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Complications of Chronic Hepatitis C

Problems Outside the Liver Associated with Hepatitis C

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Updated May 29, 2009

Chronic hepatitis C affects the liver, but sometimes it's also associated with many diseases outside of the liver (extrahepatic diseases). The association between these diseases and chronic hepatitis C infection is strong enough that it's a good idea to look for one if you have the other. Many of these extrahepatic manifestations of hepatitis C infection can be grouped into four types: blood disorders, autoimmune disorders, skin conditions and kidney disease. Here's a list and brief explanation of some of these complications:

Blood Disorders

  • Essential mixed cryoglobulinemia. This is a disorder caused by abnormal proteins in the blood called cryoglobulins (which in this condition are made up of various antibody types) that leads to joint pains, arthritis, enlarged spleen, inflammation of blood vessels in the skin, and nerve and kidney disease.
  • Monoclonal gammopathy (an abnormal level of an immunoglobulin protein in the blood). This seems to be most associated with the hepatitis C virus (HCV) genotype 2a/c.
  • Lymphoma. This is a type of cancer affecting a certain kind of cell in the immune system known as a lymphocyte. Though rare, studies have shown an association between chronic hepatitis C infection and B-cell non-Hodgkins lymphoma. This seems to be most common in patients with immunocytoma (a low-grade malignancy) previously associated with cryoglobulinemia.

Autoimmune Disorders

  • Thyroid disease. Among other disorders, patients with chronic hepatitis C can have problems with hypothyroidism. This seems to affect women more than men.
  • Sialadenitis. This is inflammation of a salivary gland that, when it's associated with hepatitis C, is very similar to Sjögren's syndrome (pronounced SHOW-grins).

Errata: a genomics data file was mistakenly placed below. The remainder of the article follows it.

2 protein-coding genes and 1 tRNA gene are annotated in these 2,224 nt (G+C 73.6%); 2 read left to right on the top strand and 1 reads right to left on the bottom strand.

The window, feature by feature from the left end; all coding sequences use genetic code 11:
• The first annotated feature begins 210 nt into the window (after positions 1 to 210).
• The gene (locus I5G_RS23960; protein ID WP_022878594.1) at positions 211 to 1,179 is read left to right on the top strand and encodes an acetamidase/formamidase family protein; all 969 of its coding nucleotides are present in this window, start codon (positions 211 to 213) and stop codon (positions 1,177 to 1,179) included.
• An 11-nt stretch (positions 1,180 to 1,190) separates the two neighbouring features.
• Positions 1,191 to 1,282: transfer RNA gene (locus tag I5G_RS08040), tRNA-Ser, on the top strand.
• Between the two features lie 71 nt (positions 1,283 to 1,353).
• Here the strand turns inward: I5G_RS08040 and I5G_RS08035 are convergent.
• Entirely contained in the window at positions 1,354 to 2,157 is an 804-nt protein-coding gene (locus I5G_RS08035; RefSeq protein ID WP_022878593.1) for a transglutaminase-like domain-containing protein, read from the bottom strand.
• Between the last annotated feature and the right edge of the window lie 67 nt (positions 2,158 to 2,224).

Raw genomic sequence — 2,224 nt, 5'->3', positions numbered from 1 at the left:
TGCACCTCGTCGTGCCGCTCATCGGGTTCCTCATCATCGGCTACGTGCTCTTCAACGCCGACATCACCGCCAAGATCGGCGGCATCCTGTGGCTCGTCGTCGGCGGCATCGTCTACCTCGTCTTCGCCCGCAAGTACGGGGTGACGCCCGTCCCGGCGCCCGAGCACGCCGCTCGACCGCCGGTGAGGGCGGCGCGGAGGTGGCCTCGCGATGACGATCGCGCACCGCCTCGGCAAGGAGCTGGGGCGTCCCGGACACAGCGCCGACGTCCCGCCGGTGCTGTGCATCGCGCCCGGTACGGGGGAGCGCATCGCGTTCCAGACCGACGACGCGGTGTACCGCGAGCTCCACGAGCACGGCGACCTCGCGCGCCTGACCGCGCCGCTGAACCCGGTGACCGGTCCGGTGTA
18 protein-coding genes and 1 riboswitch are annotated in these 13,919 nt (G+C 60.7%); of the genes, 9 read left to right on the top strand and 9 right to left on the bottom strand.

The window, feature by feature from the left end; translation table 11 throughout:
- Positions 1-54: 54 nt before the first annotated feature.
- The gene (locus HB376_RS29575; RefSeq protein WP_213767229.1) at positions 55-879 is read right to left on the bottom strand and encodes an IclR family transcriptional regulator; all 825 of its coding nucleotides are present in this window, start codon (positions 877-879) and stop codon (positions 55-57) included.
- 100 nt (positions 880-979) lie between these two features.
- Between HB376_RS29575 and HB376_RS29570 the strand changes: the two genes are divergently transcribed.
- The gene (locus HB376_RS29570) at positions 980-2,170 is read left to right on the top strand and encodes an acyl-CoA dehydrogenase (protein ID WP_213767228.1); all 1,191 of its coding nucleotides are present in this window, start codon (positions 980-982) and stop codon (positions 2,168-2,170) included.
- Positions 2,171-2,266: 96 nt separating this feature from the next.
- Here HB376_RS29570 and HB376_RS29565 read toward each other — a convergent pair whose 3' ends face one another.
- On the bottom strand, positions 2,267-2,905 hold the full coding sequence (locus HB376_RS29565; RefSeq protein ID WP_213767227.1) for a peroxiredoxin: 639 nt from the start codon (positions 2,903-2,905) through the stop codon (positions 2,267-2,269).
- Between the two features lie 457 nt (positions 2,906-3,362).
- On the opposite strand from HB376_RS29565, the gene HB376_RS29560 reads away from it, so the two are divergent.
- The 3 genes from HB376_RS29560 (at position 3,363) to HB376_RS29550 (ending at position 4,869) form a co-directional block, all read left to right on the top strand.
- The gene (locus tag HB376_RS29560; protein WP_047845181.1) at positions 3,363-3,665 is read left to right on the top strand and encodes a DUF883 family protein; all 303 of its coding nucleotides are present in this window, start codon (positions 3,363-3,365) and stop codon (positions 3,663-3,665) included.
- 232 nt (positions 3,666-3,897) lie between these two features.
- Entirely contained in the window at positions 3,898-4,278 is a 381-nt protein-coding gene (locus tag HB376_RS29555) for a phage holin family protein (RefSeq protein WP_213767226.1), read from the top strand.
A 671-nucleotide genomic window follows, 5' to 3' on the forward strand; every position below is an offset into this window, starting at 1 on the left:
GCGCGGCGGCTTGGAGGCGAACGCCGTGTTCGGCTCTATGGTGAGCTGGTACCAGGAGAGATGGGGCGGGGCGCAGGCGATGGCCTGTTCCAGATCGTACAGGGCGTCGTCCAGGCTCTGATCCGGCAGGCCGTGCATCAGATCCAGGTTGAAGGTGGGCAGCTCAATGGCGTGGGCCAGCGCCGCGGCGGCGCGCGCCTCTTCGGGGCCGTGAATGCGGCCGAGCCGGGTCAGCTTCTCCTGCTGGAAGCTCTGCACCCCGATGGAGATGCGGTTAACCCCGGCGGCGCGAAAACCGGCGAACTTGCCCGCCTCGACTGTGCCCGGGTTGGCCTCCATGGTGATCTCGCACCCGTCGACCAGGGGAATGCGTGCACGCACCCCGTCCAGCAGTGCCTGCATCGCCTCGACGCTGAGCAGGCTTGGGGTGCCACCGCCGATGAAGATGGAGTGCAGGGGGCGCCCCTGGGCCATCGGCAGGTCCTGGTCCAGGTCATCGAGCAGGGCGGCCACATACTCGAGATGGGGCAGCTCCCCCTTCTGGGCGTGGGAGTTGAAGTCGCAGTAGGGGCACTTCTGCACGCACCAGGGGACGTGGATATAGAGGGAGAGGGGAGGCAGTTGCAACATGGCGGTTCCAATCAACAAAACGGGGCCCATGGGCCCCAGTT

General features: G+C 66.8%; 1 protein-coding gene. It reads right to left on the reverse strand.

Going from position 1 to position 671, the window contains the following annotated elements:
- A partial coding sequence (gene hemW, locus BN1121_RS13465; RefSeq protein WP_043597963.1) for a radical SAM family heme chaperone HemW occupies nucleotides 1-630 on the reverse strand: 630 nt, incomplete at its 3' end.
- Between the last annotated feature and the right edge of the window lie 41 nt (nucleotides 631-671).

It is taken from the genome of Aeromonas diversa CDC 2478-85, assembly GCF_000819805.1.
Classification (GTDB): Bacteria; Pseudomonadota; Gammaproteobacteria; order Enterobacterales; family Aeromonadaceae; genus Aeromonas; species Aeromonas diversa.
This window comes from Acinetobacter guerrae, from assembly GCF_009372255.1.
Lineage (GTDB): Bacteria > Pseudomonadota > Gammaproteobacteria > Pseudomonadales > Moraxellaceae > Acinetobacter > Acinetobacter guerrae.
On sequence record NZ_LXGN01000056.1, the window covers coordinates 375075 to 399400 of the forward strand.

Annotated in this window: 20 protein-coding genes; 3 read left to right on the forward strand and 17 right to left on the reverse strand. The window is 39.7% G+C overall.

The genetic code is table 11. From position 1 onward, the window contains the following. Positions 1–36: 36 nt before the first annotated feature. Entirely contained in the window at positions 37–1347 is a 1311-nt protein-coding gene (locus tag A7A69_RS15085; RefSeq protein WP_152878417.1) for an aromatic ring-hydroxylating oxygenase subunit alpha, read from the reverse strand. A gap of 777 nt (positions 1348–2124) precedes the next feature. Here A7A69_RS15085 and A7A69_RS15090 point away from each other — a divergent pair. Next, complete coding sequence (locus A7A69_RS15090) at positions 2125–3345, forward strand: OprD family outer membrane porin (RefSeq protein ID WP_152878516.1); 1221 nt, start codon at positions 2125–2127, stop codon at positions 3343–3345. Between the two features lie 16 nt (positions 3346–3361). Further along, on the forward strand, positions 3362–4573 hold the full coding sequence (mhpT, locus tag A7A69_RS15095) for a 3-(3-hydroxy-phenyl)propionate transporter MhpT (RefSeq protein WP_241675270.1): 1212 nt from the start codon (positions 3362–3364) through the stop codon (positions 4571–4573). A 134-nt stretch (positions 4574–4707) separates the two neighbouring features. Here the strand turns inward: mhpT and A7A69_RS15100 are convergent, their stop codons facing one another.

• Autoimmune thrombocytopenic purpura. Called ITP (or ATP) for short, this disorder causes bruising and bleeding under the skin brought on by a decrease in the number of platelets (destroyed by the immune system).

Skin Conditions

  • Porphyria cutanea tarda (PCT). This skin disorder is characterized by sun sensitivity, fragile skin, blistering and easy bruising. Though it's not clear how HCV is involved, there is a strong association between hepatitis C and the sporadic form of PCT.
  • Leukocytoclastic vasculitis. This is an inflammation of small blood vessels, sometimes in the skin, which often leads to small, dark, round lesions. This condition may also be present with essential mixed cryoglobulinemia.
  • Lichen planus. This skin condition is characterized by flat-topped, purple-colored itchy bumps on the skin or mucous membranes that can coalesce to form larger plaques. This condition is also associated with many liver diseases, particularly advanced liver disease.
  • Necrolytic acral erythema. This condition, first described in Egypt, is rare in the United States. It's an itchy, psoriasis-like skin disease that is completely associated with hepatitis C.

Kidney Disease

  • Membranoproliferative glomerulonephritis. This is a type of glomerulonephritis where the damage is caused by the immune system. This is usually associated with essential mixed cryoglobulinemia.
  • Membranous nephropathy

Other Associated Complications

In addition to the above diseases, other problems are associated with chronic hepatitis C infection. These include diabetes mellitus, various eye disorders and osteosclerosis (a type of bone thickening disorder usually seen in patients with a history of IV drug abuse or in patients with hepatitis C after blood transfusions).

Sources:

Chopra, S. Extrahepatic Manifestations of Hepatitis C Virus Infection. UpToDate. Accessed: March 20, 2009.

Dienstag, JL. "Acute Viral Hepatitis and Chronic Hepatitis." Harrison's Principles of Internal Medicine 17e. 2008.

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